3. The Daily Mash had me in hysterics over their festival for twats piece this week. If there was ever an article I wish had come from my brain it could be this one.

4. Somerset House have hosted a contemporary graphic art fair called Pick Me Up. Thanks to good egg Jo I was able to cram in on the final day and was completely overwhelmed by the standard of artists on display. Oh to be rich and snap everything up. From Paul X Johnson’s soft and romantic figures to Zim & Zou’s paper Polaroid camera’s. Extensive, vast, varied and washed down with coffee and ham and piccalilli rolls.This really deserves a post of its own, you can find photos on my Flickr.

5. Huge thanks to @goodstufftom who put me on to Afternoon Shift this week. I will use his words “informative, clever and not stuffy at all”. For radio fans please give it a listen

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Sunday Swoon. March 25th

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Underwater musicals, manly meat and poetic books. What a mixed bag of a week I’ve had…

1. All thanks to Summer Camp (see swoon number 3) I developed a huge crush on Aquamusicals this week, more precisely Esther Williams. I am slowly working my way through her splish splash synchronized swimming films from MGM. The clip above is from Dangerous When Wet, her co-stars were Tom & Jerry on this occasion. Brilliantly kitsch, charming and quite bonkers (especially if you watch after a few gins).

2. I really don’t want to say too much about this book as I know a couple of regular readers are halfway through it and I’ve also said I’d lend it to a friend (as an escape from her book club reads) but the language is beautiful, the characters tragic yet lovable, their little obsessions are poetic and educational. Highly recommend Muriel Barbery’s The Elegance Of The Hedgehog.

3. My first live experience of Summer Camp was at Efes Pool Hall in Dalston last year and I can happily report that upgrading to a bigger venue doesn’t lessen the intimacy and audience inclusion you feel seeing them live. Elizabeth and Jeremy still keep the rolling montage of vintage films (hence my swoon number 1) back of stage lending to their concept  town of Condale (and making you nostalgic for your youth with Mary Poppin’s and Teen Wolf). As well as the familiar album they played new material and stripped down acoustic tracks including a sing-a-long inducing cover of Fleetwood Mac’s Everywhere (no microphone required for Elizabeth to give you an idea of how powerful and pitch perfect her vocals are). Truly special live.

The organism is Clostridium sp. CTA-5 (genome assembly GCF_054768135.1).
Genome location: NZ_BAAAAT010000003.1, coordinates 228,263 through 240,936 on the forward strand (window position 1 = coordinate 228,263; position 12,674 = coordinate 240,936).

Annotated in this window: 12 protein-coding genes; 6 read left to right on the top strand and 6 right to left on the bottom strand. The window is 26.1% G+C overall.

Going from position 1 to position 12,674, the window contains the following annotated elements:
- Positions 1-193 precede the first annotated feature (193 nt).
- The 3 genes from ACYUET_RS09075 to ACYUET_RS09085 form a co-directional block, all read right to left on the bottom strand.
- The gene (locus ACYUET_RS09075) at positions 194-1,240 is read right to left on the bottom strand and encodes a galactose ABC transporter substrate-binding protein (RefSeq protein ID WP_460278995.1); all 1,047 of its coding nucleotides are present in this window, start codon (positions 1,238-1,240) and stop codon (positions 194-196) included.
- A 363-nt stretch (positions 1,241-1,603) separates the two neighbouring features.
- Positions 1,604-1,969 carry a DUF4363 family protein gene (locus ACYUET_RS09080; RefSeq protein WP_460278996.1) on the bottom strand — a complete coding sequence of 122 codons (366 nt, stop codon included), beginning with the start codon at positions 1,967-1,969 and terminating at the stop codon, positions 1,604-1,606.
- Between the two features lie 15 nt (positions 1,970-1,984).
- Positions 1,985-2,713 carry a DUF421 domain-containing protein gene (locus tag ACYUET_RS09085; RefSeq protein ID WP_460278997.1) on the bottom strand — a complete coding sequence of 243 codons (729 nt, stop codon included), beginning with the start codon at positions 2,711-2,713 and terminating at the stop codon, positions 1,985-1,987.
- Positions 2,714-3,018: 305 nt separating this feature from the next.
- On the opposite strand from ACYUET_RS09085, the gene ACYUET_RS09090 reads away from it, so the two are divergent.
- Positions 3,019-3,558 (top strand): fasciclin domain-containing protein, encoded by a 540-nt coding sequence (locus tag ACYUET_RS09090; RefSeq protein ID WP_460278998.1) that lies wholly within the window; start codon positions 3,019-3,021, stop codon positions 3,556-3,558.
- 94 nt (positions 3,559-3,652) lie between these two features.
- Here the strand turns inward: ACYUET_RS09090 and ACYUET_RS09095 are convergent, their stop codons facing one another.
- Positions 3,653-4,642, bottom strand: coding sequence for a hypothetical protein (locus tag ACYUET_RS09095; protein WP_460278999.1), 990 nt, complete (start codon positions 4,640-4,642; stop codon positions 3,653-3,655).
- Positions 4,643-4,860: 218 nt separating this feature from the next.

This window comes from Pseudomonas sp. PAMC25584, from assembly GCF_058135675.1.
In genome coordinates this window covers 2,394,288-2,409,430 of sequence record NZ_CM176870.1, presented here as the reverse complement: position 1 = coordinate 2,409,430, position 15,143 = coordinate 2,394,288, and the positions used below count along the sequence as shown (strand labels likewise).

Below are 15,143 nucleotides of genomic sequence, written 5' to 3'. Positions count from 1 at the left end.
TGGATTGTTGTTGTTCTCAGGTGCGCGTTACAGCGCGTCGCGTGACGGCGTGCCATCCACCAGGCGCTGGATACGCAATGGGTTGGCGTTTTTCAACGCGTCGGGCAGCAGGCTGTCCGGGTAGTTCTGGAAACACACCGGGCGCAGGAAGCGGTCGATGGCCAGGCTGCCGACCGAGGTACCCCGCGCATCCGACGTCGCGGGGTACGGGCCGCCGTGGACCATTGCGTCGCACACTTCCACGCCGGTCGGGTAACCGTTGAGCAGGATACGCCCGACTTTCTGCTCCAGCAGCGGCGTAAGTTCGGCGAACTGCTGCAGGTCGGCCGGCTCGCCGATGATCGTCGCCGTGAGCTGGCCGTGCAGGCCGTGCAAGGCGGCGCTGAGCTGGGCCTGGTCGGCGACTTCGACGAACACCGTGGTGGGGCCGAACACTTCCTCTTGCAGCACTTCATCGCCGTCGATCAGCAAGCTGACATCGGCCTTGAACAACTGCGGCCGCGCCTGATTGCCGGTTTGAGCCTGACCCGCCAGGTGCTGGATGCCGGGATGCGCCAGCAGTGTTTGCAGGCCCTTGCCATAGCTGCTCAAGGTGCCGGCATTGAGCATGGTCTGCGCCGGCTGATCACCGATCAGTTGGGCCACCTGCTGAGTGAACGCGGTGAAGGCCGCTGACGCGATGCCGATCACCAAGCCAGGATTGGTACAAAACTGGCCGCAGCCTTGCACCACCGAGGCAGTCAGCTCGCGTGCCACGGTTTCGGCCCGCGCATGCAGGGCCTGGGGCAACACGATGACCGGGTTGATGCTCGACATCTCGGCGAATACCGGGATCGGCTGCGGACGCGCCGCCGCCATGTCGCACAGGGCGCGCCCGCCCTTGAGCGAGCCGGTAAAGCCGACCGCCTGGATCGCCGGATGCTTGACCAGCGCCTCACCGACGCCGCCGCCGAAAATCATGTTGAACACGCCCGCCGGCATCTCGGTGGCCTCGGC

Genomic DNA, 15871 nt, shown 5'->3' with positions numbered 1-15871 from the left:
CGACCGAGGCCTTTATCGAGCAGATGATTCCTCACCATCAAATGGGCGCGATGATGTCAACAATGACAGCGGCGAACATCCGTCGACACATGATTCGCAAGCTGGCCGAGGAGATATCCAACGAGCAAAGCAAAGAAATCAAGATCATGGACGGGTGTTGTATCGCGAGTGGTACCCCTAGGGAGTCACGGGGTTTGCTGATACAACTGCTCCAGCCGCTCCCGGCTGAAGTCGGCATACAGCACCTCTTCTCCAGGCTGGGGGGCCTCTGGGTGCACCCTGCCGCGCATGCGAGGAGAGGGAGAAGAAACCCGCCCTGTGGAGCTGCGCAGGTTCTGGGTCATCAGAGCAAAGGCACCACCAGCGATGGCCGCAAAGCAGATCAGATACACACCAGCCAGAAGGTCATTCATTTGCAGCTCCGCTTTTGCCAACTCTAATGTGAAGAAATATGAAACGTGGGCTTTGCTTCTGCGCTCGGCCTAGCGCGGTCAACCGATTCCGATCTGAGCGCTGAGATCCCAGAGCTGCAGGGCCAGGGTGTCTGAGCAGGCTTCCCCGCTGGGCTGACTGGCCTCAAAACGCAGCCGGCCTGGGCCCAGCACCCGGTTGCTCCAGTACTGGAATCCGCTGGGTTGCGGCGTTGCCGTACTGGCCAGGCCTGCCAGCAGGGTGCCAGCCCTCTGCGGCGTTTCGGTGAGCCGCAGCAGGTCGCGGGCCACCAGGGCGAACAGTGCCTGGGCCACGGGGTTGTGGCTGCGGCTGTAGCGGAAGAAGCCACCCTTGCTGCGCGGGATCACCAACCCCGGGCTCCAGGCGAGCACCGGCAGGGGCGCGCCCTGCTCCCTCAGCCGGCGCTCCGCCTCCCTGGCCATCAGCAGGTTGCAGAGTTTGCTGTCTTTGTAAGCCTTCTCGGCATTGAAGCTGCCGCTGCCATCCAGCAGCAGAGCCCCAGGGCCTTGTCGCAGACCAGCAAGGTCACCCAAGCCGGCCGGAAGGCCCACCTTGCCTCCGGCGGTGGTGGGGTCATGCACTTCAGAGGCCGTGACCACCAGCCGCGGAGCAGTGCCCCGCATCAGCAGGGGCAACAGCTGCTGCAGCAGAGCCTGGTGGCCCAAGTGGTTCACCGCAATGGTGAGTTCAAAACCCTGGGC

4. There is an underground den for music geeks halfway along the Edgware Road called The Rock & Roll Public Library – Mick Jones. It’s a collection stemming from the man himself’s personal collection that started before The Clash was a glimmer in his eye. It takes in books, vinyl, fanzines, posters and is a truly fascinating historical archive. It’s only there until March 31st so time is ticking. A photo set is on my Flickr

5. I’ve been to meat mecca and it’s name is THE RIB MAN. Leaves the likes of Bodean’s in the shade not only in the quality of the slooowwwww cooked ribs pulled into fluffy white rolls the size of your face, but service comes with a huge chirpy smile (unlike aforementioned restaurant). Worth the queues and crowds on Brick Lane. £5 well spent. You can read more about The Rib Man on his website here

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A Musical Congregation

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I have to start off by saying that never will you find a crowd so diverse and different in age, choice of footwear, height, regional accents, choice of tipple, background (you name it) than 6 Music listeners. I don’t think this really hit home for me until I had the pleasure of meeting so many of you/them at their 10th birthday party at The Southbank Centre last Friday.

From a statuesque giant rocker clad head to toe in leather, young hipsters wearing gold lamé skirts and pop socks, cheery cockney chaps flying solo for the evening refusing to watch Graham Coxon due to a bad experience at a previous festival. Impeccably turned out suburban types looking slightly traumatized at having to drink wine out of plastic cups. Women wearing wellies and dancing around pink gloves on the dance floor, another in her late 40’s swinging around a carrier bag, her feet performing the perfect shoegazing shuffle (both of whom looked happy as pigs in sh#t).